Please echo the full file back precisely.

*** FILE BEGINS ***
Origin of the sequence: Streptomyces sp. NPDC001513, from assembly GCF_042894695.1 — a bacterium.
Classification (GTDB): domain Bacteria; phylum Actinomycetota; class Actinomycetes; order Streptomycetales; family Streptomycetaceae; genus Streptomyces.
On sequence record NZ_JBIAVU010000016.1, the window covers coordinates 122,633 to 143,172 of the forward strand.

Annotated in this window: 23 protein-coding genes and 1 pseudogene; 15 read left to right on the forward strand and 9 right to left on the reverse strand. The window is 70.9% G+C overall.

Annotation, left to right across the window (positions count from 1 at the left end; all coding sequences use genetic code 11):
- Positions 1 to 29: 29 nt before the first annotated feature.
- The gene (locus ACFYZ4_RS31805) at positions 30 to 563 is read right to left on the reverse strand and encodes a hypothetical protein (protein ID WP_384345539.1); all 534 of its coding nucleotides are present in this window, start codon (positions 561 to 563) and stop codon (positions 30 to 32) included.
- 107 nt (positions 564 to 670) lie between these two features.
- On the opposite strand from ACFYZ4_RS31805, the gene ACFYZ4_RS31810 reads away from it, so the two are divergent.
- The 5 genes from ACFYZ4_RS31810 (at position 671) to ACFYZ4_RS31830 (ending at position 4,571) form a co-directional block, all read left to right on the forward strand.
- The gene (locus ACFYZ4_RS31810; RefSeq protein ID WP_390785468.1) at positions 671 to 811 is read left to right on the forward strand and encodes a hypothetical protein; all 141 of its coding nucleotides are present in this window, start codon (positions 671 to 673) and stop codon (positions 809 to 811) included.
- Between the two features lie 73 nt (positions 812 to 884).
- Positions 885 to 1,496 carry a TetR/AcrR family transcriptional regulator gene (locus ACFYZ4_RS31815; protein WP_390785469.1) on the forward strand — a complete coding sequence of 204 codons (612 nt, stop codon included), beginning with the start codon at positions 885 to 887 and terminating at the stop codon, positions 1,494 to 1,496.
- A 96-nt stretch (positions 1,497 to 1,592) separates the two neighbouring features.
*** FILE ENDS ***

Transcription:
Origin of the sequence: Streptomyces sp. NPDC001513, from assembly GCF_042894695.1 — a bacterium.
Classification (GTDB): domain Bacteria; phylum Actinomycetota; class Actinomycetes; order Streptomycetales; family Streptomycetaceae; genus Streptomyces.
On sequence record NZ_JBIAVU010000016.1, the window covers coordinates 122,633 to 143,172 of the forward strand.

Annotated in this window: 23 protein-coding genes and 1 pseudogene; 15 read left to right on the forward strand and 9 right to left on the reverse strand. The window is 70.9% G+C overall.

Annotation, left to right across the window (positions count from 1 at the left end; all coding sequences use genetic code 11):
- Positions 1 to 29: 29 nt before the first annotated feature.
- The gene (locus ACFYZ4_RS31805) at positions 30 to 563 is read right to left on the reverse strand and encodes a hypothetical protein (protein ID WP_384345539.1); all 534 of its coding nucleotides are present in this window, start codon (positions 561 to 563) and stop codon (positions 30 to 32) included.
- 107 nt (positions 564 to 670) lie between these two features.
- On the opposite strand from ACFYZ4_RS31805, the gene ACFYZ4_RS31810 reads away from it, so the two are divergent.
- The 5 genes from ACFYZ4_RS31810 (at position 671) to ACFYZ4_RS31830 (ending at position 4,571) form a co-directional block, all read left to right on the forward strand.
- The gene (locus ACFYZ4_RS31810; RefSeq protein ID WP_390785468.1) at positions 671 to 811 is read left to right on the forward strand and encodes a hypothetical protein; all 141 of its coding nucleotides are present in this window, start codon (positions 671 to 673) and stop codon (positions 809 to 811) included.
- Between the two features lie 73 nt (positions 812 to 884).
- Positions 885 to 1,496 carry a TetR/AcrR family transcriptional regulator gene (locus ACFYZ4_RS31815; protein WP_390785469.1) on the forward strand — a complete coding sequence of 204 codons (612 nt, stop codon included), beginning with the start codon at positions 885 to 887 and terminating at the stop codon, positions 1,494 to 1,496.
- A 96-nt stretch (positions 1,497 to 1,592) separates the two neighbouring features.